Programme length Location of programme
This programme, delivered within the Norah Fry Centre for Disability Studies, will equip you with the skills, knowledge and ability to plan and carry out academic research relevant to disability studies.
You will gain the research skills to help make a positive difference to the lives of disabled people, with a special optional interest in people with learning (intellectual) disabilities and their families.
The Norah Fry Centre for Disability Studies is a leading national centre of excellence for applied social research and teaching, and the programme is led by staff who are all active researchers. Elements of the programme are delivered by, or co-taught with, people with disabilities, including those with intellectual disabilities.
The programme is one of only a few in the UK to offer disability studies students full research methods training. You will take core units in research design, quantitative methods and qualitative methods, plus an additional core unit about inclusive research with disabled people. The core units therefore provide a good grounding for those who wish to carry on to a PhD or take up research posts. A co-learning environment with social work and policy research students also provides an opportunity to interact and share insights with other interest groups.
The optional units will give you a chance to consider research around inclusion for disabled people in relation to international rights, as well as UK structures in society. You will also have the opportunity to gain a particular awareness and skill set associated with emancipatory and participatory models of research, where people with disabilities take active roles in the research process.
Fees for 2019/20
- UK/EU: full-time (MSc)
Fees are subject to an annual review. For programmes that last longer than one year, please budget for up to a five per cent increase in fees each year. Find out more about tuition fees.
University of Bristol students and graduates can benefit from a ten per cent reduction in tuition fees for postgraduate study. Check your eligibility for an alumni scholarship.
Funding for 2019/20
The programme is delivered through a combination of intensive block teaching and weekly delivery to ensure it is as accessible as possible to postgraduate students, busy professionals and practitioners. There are four core taught units and you will choose two optional taught units. To gain the MSc, you will undertake a research dissertation, which is the equivalent of a further three units.
Part-time students will normally take two core units and one optional unit in year one, and two core units and one optional unit in year two.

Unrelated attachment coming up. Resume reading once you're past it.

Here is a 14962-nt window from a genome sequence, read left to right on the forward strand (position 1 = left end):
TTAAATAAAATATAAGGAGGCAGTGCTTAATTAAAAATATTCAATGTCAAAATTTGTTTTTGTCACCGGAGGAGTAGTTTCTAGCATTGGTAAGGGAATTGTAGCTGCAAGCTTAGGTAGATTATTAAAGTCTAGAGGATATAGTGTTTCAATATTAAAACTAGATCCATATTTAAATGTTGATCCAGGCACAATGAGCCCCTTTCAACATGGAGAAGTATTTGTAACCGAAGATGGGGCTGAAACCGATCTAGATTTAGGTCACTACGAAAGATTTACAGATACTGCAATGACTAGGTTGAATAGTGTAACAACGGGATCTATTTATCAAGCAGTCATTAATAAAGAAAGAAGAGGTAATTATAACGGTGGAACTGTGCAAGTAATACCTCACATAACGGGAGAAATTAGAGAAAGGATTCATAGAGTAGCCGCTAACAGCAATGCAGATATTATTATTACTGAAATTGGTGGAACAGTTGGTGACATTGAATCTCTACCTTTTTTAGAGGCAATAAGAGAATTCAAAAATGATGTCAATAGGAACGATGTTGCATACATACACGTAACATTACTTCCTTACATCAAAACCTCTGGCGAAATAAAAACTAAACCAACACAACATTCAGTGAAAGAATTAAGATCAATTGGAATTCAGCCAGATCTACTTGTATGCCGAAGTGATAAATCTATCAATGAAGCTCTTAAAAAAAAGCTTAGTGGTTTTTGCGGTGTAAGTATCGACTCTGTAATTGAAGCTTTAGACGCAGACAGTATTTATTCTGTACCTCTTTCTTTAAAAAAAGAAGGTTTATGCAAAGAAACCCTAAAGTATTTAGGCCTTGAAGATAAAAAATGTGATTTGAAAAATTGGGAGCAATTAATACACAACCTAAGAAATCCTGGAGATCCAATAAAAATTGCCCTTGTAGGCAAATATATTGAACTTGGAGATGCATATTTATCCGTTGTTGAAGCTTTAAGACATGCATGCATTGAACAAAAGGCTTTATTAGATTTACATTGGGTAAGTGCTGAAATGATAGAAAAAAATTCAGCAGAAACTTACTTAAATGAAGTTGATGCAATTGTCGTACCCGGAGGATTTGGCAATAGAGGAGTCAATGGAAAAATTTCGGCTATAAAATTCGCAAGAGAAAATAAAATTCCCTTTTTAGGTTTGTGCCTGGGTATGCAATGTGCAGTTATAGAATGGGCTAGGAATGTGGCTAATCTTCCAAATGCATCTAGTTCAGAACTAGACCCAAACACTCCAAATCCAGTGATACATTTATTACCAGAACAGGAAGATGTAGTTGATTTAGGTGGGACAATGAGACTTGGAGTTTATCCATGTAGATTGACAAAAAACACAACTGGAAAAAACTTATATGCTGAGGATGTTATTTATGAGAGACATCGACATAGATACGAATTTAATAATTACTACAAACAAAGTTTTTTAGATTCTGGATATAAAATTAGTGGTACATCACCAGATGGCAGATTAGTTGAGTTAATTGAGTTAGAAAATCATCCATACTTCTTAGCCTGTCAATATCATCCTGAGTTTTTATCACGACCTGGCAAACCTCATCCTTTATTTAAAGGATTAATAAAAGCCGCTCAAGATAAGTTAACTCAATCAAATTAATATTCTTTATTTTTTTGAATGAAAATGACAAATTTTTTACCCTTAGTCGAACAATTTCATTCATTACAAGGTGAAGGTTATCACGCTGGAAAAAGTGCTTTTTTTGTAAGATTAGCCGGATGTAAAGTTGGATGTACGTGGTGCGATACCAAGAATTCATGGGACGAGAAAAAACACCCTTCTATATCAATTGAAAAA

A relevant upper second-class honours degree (or equivalent qualification demonstrated through experience in the field) and a demonstrable ability to study at postgraduate level.
English language requirements
Read the programme admissions statement for important information on entry requirements, the application process and supporting documents required.
The research skills developed via the programme can be directly applied within the disabled people’s movement. Graduates may therefore gain employment in health and social care, self-advocacy and user-led organisations, education or universities.
Others are already employed in the disability sector and use their qualification to progress their career or facilitate changes within their own organisation. For example, social care managers or self-advocacy group coordinators may go on to carry out research with their own service users.
Alternatively, our MSc is recognised by the Doctoral Training Partnership and provides students with the core training to further their career in academic research with a PhD in Disability Studies.
Find out more about becoming a student at Bristol, applying for a visa and the support we offer to international students.
- 38% of research is world-leading(4*)
- 42% of research is internationally excellent(3*)
- 18% of research is recognised internationally(2*)
- 2% of research is recognised nationally(1*)
Results are from the most recent UK-wide assessment of research quality, conducted by HEFCE. More about REF 2014 results.
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School for Policy Studies